VOGONS


First post, by 8bitbubsy

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I have one of these cards, it has an S3 805 chip. I think it's a perfectly fine card for DOS gaming on a DX2-66. It has an external RAMDAC that is placed close to the VGA output, so there is very little output noise. However, the RGB voltage levels seem to be out of spec (too high), giving an overexposed image on my TFT monitor. Grayscales were severely affected by this, resulting in crippled details. This is at least the case for my unit with an AT&T RAMDAC.

After tinkering around for a long time, I found out that replacing R7 (150 ohms) with 223 ohms makes it look about perfect!
I have attached an image showing the location of the R7 SMD resistor. The strange value of 223 comes from some experimentation with bodging two SMD resistors together. I assume you can find this value as one single SMD. If not, then go for 230 ohms (don't go below 223, and not above 230).

With that problem fixed, comes the poor DOS graphics performance... On DOOM, I get only 22.7FPS, whereas on my CL-GD5428 I get around 28FPS. One day I randomly thought of flashing VGA BIOS ROMs from other S3 805 cards, and I ended up finding 5 different dumps and I tested them all. One ROM in particular gave quite good results - 30.3FPS in DOOM! That's an increase of ~7.5 frames per second. But there's a catch - with this ROM I can't get most of the video modes to sync with the monitor in Windows 3.1x when using S3 805 drivers (works fine with the default VGA driver). This doesn't matter to me, as I use this machine for DOS gaming only. Also, the settings you may have chosen with VL24CFG.EXE (from STB driver) are not read by the card on startup anymore, but the default settings are fine.
[30.06.2021 EDIT] I don't recommend using this ROM after all, as it causes flickering in some games like for example "Jones in the Fast Lane".

To use this ROM, you should have an STB Powergraph VL-24 with an AT&T RAMDAC and video memory rated at 60ns.
It has to be flashed to a 32kB *EPROM chip.

Image is courtesy of wiki.preterhuman.net (with the red circle edit done by me). This is not a picture of my card.

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Last edited by 8bitbubsy on 2021-06-30, 16:09. Edited 1 time in total.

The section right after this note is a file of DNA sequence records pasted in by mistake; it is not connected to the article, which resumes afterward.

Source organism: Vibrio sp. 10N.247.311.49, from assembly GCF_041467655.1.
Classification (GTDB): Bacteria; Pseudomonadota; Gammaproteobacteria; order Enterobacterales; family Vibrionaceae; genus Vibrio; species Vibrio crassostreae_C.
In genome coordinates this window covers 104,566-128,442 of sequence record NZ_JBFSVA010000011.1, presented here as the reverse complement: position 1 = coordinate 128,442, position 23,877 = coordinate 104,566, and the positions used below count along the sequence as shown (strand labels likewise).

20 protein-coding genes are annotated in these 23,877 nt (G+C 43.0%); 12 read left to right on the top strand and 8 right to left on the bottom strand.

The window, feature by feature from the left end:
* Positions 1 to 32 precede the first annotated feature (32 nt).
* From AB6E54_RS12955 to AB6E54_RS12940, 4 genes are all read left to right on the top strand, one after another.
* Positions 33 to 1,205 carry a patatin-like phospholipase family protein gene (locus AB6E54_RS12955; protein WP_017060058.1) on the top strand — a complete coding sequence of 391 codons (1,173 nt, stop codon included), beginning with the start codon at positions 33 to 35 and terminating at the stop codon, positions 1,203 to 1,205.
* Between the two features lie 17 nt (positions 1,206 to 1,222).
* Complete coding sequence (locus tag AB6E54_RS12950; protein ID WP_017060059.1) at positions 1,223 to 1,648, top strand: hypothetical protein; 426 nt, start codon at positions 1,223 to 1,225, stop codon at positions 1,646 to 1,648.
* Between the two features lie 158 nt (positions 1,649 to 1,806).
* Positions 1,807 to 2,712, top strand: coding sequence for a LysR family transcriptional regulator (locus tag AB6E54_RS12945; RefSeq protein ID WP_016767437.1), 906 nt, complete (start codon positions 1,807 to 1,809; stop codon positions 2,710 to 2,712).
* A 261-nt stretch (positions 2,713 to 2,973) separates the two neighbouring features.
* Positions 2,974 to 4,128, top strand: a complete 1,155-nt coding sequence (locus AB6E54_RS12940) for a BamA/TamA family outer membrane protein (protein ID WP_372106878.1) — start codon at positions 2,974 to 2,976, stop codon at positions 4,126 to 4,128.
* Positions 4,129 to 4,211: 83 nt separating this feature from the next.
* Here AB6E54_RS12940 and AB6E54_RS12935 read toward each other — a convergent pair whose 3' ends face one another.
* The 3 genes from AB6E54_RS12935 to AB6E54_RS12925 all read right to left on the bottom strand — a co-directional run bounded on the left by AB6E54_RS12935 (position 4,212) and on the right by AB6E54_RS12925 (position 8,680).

486:
- Motherboard: "SIS 486G 3.3/5V Ver:E" w/ 256kB L2 cache
- CPU: Intel 486 DX2 66MHz (no WB cache)
- RAM: 32MB FPM 60ns
- HDD: 8GB microSD
- VGA: S3 805 1MB VLB
- Audio: SB16 CT4180
- ISA PS/2 mouse card

Reply 2 of 6, by 8bitbubsy

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maestro wrote on 2021-05-10, 20:16:

Sweet, I bought one of these cards recently and will definitely try this out. Thanks for finding this and sharing.

Remember to make a backup of your current VGA BIOS first. Also let me know if you have the same overexposed RGB signals as I did (probably only on TFTs). The way you can tell is to look at things that are supposed to have a shade of gray, f.ex. the grey buttons in Windows 3.1x.

486:
- Motherboard: "SIS 486G 3.3/5V Ver:E" w/ 256kB L2 cache
- CPU: Intel 486 DX2 66MHz (no WB cache)
- RAM: 32MB FPM 60ns
- HDD: 8GB microSD
- VGA: S3 805 1MB VLB
- Audio: SB16 CT4180
- ISA PS/2 mouse card

Reply 3 of 6, by weedeewee

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You could also use a w27c512, add a jumper to pin1 (A15) to select first 32k or second 32k and program the modded bios in one half and the original in the other.

Just an idea .

Reply 4 of 6, by 8bitbubsy

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That's a neat idea. Could in theory add a toggle-switch in the back, which could be toggled when the computer is off.
Not sure if I could be bothered though, I don't need >16 colors, >640x480 and hardware acceleration in Windows 3.1x, as I rarely boot that on the computer.

486:
- Motherboard: "SIS 486G 3.3/5V Ver:E" w/ 256kB L2 cache
- CPU: Intel 486 DX2 66MHz (no WB cache)
- RAM: 32MB FPM 60ns
- HDD: 8GB microSD
- VGA: S3 805 1MB VLB
- Audio: SB16 CT4180
- ISA PS/2 mouse card

Reply 5 of 6, by maestro

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8bitbubsy wrote on 2021-05-10, 20:18:

Remember to make a backup of your current VGA BIOS first. Also let me know if you have the same overexposed RGB signals as I did (probably only on TFTs). The way you can tell is to look at things that are supposed to have a shade of gray, f.ex. the grey buttons in Windows 3.1x.

Good tip on the backup. I'll report back on whether I see an overexposed RGB signal, I don't have any CRTs to compare with but plenty of TFTs on hand.

EDIT:

Well I've hit a snag, my 486 isn't powering up and I think it's the power supply.

When I switch the power on, the CPU fan spins about 1/20 of a rotation and I see the power LED on my CF2IDE adapter briefly flash on and off. When I switch the power off, the same things happens.

- This configuration was booting the last time I had tried it.
- I've removed all of the components except the CPU and I get the same result.
- I've tried reseating the socketed Dallas, which is dead and which I had removed/inspected between last boot and this boot.

No change in behaviour is observed during my troubleshooting and unfortunately I don't have another CPU or PSU to test against. I'm still hoping it's a simple fix.

Does this sound familiar to anyone?

Reply 6 of 6, by 8bitbubsy

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Sounds like a short to me. Try to measure the resistance between 12v and ground, and 5v and ground, on the PSU connectors (going to the mobo).

486:
- Motherboard: "SIS 486G 3.3/5V Ver:E" w/ 256kB L2 cache
- CPU: Intel 486 DX2 66MHz (no WB cache)
- RAM: 32MB FPM 60ns
- HDD: 8GB microSD
- VGA: S3 805 1MB VLB
- Audio: SB16 CT4180
- ISA PS/2 mouse card